There is an alternative to a Harper majority and it isn’t a “coalition” (or yet another Harper minority)

Mar 27th, 2011 | By | Category: In Brief

This morning John Ibbitson wrote on the Globe and Mail website: “Stephen Harper continues to insist that if he doesn’t obtain a majority government, a coalition will replace him. ‘Nobody is going to be fooled,’ he declared Saturday. But in fact he is the one who is trying to fool us.”

A few hours later Bruce Cheadle at The Canadian Press was similarly reporting: “Stephen Harper appears determined to campaign against the notion of a coalition threat that his Liberal opponent has explicitly ruled out …  The prime minister opened the first full day of election campaigning in Brampton, Ont. … A day earlier, [Liberal leader Michael] Ignatieff had ruled out forming a coalition government and insisted that the party winning the most seats gets the chance to form government. But the Conservatives nonetheless are using the prospect of a united opposition overthrow to make a pitch for a majority of seats in the House of Commons.”

Believe it or not, that is to say, Mr. Harper continues to insist that the only two choices facing Canadians on May 2, 2011 are a Conservative majority government at last, or a “reckless” and “unstable” coalition government of (gasp) Liberals, “separatists,” and “socialists.”

Setting aside the “rough ride from Bloc Quebecois Leader Gilles Duceppe, who says Harper is rewriting his own history on the issue” (in September 2004 Mr. Harper, Mr. Duceppe, and Mr. Layton all signed a letter to then Governor General Clarkson, alluding to just such a united opposition overthrow of Liberal minority prime minister Paul Martin), there is an obvious non-coalition precedent for an alternative to a Harper majority government in 2011 in the early 1970s history of the Canadian confederation.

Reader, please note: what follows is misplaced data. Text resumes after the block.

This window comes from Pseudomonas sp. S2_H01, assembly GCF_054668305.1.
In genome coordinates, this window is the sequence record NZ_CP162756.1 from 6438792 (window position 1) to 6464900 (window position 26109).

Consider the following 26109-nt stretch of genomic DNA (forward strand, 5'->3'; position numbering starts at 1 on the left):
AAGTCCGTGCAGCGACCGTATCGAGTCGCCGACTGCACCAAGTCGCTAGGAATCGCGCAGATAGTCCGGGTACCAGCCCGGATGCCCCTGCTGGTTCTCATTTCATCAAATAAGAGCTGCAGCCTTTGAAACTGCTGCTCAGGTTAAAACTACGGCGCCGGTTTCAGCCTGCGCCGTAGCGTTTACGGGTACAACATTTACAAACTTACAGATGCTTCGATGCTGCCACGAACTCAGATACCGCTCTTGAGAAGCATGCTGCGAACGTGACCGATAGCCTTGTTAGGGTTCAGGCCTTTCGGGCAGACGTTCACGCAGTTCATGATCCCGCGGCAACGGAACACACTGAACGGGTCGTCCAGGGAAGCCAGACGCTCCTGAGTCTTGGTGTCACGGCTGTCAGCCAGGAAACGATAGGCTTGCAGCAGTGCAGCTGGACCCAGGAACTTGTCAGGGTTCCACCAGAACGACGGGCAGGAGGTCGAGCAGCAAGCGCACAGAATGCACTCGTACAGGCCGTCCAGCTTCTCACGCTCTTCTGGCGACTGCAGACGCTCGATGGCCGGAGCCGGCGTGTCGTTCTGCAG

In the October 30, 1972 Canadian federal election Pierre Trudeau’s Liberals won 109 seats with 38% of the cross-Canada popular vote, compared with 107 seats and 35% of the vote for Robert Stanfield’s Progressive Conservatives, 31 seats and 18% for David Lewis’s New Democrats, and 15 seats (all in Quebec) and 7% for Real Caouette’s  Ralliement creditistes (a kind of predecessor of today’s Bloc Quebecois, in some respects at least).

Following this 1972 election Trudeau formed a Liberal minority government, which was kept in office by the informal support of David Lewis’s New Democrats until the next federal election on July 8, 1974. As Jack Layton is no doubt well aware, Mr. Lewis “publicly refused to enter a coalition with Pierre Trudeau in 1972–1974, supporting the Government of the day day-by-day instead, and maintaining our party’s freedom of action.”

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Prime Minister Stephen Harper named the likeable long-time NDP (and “socialist”?) premier of Manitoba Gary Doer as Canada's ambassador to the United States, on the morning of Friday, August 28, 2009!